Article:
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Planning for Smart Growth

In the mid-1990s, Maryland invented the term smart growth to describe its antisprawl state development plan. Within a few years, the term became one of the most, if not the most, commonly used planning terms in the United States. Closely allied with older ideas about growth management, smart growth was touted as the latest and most important answer to the problem of sprawl. With the U.S. population growing at somewhat more than 3 million people per year, and with most of that growth going into suburban areas, traffic congestion and other problems associated with sprawl were becoming daily more important to the public and to the planners who serve that public. Sprawl and smart growth are discussed in Chapter 14.

Planning and Public Safety

The need for safety was an important force behind the evolution of cities, since the city was a more defensible place than an isolated settlement in the countryside. Several centuries ago, technology began to change that picture. When the cannon first appeared in Europe in the late fifteenth century, city walls began to lose their protective value. In the twentieth century, the invention of the airplane converted cities from places of safety into huge targets, as World War II made unmistakably clear. In the early years after World War II, the existence of the Soviet Union armed with nuclear weapons made U.S. cities look like a major military liability. Many thought that the more densely urbanized we were, the more we invited nuclear attack and also the less able we would be to survive such an attack.

Urban planners and federal officials began to discuss the question of whether promoting a more scattered pattern of development would be in the national interest.8 However, this line of thought never gathered enough adherents to have a major effect on the U.S. pattern of development, though it may have affected the location of some defense facilities and the commercial and residential development associated with them. One reason that the United States did not adopt a policy of intentional dispersion was that very large numbers of people in this country believed that nuclear war between the United States and the Soviet Union simply would not occur. The key acronym was MAD (Mutual Assured Destruction), and the key assumption was that the leadership of the Soviet Union, though reprehensible in many ways, was cautious and sane. As the Cold War waned and detente grew, concern with the security implications of the pattern of development gradually evaporated. In looking back, it is clear that those who placed their faith in MAD were correct.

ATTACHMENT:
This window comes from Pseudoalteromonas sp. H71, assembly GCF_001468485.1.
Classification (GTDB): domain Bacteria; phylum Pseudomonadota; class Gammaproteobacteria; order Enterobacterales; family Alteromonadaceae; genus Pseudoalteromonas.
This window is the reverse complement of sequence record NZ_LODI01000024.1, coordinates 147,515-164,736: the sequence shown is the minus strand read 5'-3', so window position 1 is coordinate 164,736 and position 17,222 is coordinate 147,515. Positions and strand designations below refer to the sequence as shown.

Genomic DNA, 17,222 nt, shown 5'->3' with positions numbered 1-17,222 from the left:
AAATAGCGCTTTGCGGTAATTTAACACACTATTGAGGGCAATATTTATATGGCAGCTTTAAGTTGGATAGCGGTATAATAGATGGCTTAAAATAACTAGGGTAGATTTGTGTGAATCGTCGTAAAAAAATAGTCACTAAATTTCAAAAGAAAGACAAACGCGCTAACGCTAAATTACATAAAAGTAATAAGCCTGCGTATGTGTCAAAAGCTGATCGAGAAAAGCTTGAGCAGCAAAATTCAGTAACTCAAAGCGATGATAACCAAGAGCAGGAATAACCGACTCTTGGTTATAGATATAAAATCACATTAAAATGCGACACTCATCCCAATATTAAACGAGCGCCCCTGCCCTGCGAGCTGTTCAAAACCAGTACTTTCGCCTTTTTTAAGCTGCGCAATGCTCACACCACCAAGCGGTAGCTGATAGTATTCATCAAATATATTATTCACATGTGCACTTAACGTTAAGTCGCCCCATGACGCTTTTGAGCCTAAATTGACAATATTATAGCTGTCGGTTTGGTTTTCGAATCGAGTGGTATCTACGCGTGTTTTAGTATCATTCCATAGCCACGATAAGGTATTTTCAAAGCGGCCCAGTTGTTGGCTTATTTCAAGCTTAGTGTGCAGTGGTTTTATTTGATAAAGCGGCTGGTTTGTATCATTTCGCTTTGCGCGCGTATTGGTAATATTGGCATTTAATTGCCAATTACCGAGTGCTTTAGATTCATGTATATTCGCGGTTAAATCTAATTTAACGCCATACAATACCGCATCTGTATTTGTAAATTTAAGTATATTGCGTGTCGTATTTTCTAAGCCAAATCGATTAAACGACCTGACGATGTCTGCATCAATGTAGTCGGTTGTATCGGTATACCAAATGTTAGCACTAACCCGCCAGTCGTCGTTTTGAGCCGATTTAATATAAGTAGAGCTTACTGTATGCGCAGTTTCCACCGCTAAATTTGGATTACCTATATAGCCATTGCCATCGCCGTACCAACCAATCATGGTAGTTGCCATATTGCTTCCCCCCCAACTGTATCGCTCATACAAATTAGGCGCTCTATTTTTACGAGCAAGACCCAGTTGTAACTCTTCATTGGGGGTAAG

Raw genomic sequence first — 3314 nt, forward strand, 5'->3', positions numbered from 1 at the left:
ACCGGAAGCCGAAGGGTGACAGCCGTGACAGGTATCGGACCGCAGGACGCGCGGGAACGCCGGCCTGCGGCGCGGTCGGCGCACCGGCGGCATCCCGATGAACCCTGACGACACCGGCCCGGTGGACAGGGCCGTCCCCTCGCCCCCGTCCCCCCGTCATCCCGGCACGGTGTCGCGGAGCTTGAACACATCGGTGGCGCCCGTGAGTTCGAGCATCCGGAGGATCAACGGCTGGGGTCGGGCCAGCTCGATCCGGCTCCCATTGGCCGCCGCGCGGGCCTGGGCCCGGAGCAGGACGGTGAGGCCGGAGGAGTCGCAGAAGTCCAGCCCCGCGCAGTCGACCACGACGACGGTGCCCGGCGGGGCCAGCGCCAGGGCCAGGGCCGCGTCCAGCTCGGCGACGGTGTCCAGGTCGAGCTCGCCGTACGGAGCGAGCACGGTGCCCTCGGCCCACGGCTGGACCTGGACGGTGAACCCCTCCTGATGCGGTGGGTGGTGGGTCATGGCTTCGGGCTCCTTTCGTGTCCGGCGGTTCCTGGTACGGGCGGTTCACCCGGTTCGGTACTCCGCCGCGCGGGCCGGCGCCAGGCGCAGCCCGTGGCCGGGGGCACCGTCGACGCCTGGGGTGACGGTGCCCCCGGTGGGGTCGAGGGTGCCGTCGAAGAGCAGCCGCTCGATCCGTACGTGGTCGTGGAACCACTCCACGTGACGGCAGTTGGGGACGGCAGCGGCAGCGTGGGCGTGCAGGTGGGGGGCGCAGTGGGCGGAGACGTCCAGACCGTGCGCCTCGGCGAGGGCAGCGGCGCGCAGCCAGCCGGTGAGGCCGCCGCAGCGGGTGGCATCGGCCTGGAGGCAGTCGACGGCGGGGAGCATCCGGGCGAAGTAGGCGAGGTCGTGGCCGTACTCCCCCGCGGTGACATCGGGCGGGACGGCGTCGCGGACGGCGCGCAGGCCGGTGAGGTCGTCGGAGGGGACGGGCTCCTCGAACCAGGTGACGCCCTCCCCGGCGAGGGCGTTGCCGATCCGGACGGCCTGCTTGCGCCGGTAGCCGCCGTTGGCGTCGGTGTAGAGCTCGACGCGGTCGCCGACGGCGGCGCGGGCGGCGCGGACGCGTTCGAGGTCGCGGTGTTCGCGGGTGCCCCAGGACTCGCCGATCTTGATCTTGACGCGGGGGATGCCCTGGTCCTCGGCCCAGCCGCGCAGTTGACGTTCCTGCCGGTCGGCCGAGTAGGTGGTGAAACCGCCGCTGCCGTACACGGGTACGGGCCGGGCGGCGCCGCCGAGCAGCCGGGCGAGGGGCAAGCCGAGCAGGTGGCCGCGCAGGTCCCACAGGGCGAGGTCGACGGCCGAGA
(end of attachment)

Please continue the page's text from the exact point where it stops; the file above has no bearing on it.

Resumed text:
The events of September 11, 2001 placed the relationship between the pattern of settlement and safety back on the planners' agenda. No terrorist attack could approach the destructiveness of a nuclear exchange, but on the other hand, such an attack had happened, and the destruction it caused was still massive. Unlike the leadership of the Soviet Union, the leadership of al Qaeda was not cautious, and to most Americans it also did not seem to be entirely sane. It was instantly clear to Americans that terrorism was not something that happened just in the Middle East or Sri Lanka or Kashmir. From 9/11 forward, Americans would have to contend with the possibility of terrorism at home.

Security concerns showed up in a variety of small ways in building design, site design, and the way that buildings and public spaces operated. Shatterproof glass and stronger construction appeared in some new, larger structures. Barriers that make it impossible to bring a motor vehicle close to a building have become commonplace in some urban areas. The new landscaping for the Washington Monument left the basic appearance of the monument site unaltered but surrounded the monument at some distance with walkways that have low walls sufficient to prevent a truck from getting close to the monument.

How much effect the threat of terrorism will have on urban form in the long term will largely depend on whether there are further terrorist acts in the United States. If Americans feel relatively safe from terrorism, the long-term effects of 9/11 on U.S. cities will be small. At the time of writing, concern with it is probably declining as we move further away from 9/11. For a while after 9/11 many people thought that there might be very little construction of extremely tall buildings, but that has clearly not been the case. If fear of terrorism does measurably affect urban form, the overall effect is likely to be a dispersing one. Measures to keep traffic and parked vehicles away from buildings and, generally, to achieve safety through distance will necessarily be easier to implement and less costly in low-density environs. Such measures will be hardest to implement in densely built-up areas like lower Manhattan or downtown Chicago.

Planning for Natural Disasters

Planners have long had some concerns about planning for natural disaster; for example, by minimizing risk to people and structures through flood plain zoning. However, concern has grown considerably during this century. Three items that pushed the matter to the forefront have been Hurricane Katrina which hit New Orleans and the Gulf Coast in 2005, the tsunami that disabled the Fukushima nuclear plant and which caused major losses of life and property in Japan in 2011, and Hurricane Sandy which hit the New York and New Jersey coast in 2012. Beyond that, many fear that rising atmospheric temperatures and the resulting rise in sea levels will increase the chance of major natural catastrophes in the future. The subject is discussed in more detail in Chapter 14.

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